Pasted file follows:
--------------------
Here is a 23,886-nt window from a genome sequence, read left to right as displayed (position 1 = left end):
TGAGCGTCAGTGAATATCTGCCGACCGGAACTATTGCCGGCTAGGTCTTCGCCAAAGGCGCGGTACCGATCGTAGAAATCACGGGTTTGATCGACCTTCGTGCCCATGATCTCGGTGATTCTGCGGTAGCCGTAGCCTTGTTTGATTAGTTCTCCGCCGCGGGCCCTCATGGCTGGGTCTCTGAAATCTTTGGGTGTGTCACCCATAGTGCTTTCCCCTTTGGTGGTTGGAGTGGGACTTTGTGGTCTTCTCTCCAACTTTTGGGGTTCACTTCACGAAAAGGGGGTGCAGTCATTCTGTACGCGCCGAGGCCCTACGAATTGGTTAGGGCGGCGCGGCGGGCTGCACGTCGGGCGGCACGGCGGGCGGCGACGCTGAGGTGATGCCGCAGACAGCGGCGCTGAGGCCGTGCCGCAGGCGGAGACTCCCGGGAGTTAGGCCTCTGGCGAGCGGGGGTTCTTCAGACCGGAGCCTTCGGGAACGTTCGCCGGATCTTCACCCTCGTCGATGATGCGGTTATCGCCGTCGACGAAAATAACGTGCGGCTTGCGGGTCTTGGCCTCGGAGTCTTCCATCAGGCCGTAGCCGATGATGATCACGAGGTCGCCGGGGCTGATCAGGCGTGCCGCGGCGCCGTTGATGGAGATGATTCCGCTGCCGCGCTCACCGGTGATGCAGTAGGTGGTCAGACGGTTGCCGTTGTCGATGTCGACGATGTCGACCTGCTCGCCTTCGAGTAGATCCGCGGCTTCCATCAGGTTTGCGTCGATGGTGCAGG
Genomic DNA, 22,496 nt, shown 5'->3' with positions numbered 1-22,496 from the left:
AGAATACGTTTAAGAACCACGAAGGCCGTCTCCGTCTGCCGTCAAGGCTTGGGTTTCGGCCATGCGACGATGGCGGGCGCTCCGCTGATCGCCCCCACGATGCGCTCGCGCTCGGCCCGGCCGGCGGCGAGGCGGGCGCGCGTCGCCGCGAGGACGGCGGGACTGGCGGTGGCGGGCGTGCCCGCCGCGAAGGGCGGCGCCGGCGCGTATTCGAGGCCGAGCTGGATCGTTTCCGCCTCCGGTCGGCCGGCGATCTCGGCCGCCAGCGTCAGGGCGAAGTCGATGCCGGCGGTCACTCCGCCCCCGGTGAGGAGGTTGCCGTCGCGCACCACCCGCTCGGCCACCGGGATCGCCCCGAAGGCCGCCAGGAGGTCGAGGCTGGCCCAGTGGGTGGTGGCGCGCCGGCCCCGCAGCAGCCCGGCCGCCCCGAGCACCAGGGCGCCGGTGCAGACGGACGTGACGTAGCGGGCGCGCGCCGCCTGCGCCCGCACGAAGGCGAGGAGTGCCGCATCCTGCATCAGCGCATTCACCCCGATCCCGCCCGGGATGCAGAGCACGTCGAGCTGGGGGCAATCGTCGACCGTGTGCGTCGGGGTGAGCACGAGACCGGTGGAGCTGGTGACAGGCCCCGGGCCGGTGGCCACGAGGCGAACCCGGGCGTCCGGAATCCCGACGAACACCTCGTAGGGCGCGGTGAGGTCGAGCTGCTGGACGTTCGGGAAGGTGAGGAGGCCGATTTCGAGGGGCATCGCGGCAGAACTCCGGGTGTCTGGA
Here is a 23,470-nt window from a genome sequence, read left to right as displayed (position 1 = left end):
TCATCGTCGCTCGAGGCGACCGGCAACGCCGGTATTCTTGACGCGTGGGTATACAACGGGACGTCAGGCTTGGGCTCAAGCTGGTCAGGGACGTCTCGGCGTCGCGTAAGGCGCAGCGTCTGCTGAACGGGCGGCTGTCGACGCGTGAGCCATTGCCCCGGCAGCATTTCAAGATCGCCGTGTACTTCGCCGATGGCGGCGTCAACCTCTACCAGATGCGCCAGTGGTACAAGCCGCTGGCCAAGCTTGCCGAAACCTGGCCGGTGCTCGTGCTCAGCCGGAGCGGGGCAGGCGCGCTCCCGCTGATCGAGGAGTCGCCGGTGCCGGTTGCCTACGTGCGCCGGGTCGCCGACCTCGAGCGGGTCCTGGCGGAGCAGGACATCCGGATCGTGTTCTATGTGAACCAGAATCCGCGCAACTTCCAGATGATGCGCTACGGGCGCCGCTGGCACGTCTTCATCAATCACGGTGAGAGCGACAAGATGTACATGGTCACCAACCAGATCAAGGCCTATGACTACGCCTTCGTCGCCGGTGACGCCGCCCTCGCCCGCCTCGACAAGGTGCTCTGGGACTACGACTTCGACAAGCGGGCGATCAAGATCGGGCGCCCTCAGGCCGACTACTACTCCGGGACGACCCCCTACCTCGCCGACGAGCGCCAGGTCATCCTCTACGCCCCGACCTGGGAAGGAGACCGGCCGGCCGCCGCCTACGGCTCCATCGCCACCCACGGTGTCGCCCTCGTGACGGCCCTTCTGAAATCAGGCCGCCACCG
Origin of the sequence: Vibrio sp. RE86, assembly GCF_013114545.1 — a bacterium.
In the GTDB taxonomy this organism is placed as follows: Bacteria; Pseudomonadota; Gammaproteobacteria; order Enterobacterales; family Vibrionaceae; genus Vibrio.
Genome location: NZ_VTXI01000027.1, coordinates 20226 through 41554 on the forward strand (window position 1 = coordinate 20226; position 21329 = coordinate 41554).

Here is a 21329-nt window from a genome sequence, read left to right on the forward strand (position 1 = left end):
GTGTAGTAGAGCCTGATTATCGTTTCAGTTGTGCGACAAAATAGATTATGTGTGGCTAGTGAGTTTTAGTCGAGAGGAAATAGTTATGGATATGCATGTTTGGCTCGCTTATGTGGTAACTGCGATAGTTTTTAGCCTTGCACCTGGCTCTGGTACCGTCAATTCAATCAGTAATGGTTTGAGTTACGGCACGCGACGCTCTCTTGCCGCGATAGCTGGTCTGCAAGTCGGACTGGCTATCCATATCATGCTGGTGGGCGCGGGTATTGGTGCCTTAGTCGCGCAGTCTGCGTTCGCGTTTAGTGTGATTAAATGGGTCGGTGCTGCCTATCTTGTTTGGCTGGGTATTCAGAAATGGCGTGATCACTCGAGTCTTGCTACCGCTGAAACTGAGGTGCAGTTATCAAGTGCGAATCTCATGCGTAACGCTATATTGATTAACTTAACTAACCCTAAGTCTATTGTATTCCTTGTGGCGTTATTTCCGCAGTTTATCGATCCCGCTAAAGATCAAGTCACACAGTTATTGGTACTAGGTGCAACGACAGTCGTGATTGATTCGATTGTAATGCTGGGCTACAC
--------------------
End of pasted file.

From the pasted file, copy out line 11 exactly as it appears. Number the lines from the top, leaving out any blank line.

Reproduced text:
GTGTAGTAGAGCCTGATTATCGTTTCAGTTGTGCGACAAAATAGATTATGTGTGGCTAGTGAGTTTTAGTCGAGAGGAAATAGTTATGGATATGCATGTTTGGCTCGCTTATGTGGTAACTGCGATAGTTTTTAGCCTTGCACCTGGCTCTGGTACCGTCAATTCAATCAGTAATGGTTTGAGTTACGGCACGCGACGCTCTCTTGCCGCGATAGCTGGTCTGCAAGTCGGACTGGCTATCCATATCATGCTGGTGGGCGCGGGTATTGGTGCCTTAGTCGCGCAGTCTGCGTTCGCGTTTAGTGTGATTAAATGGGTCGGTGCTGCCTATCTTGTTTGGCTGGGTATTCAGAAATGGCGTGATCACTCGAGTCTTGCTACCGCTGAAACTGAGGTGCAGTTATCAAGTGCGAATCTCATGCGTAACGCTATATTGATTAACTTAACTAACCCTAAGTCTATTGTATTCCTTGTGGCGTTATTTCCGCAGTTTATCGATCCCGCTAAAGATCAAGTCACACAGTTATTGGTACTAGGTGCAACGACAGTCGTGATTGATTCGATTGTAATGCTGGGCTACAC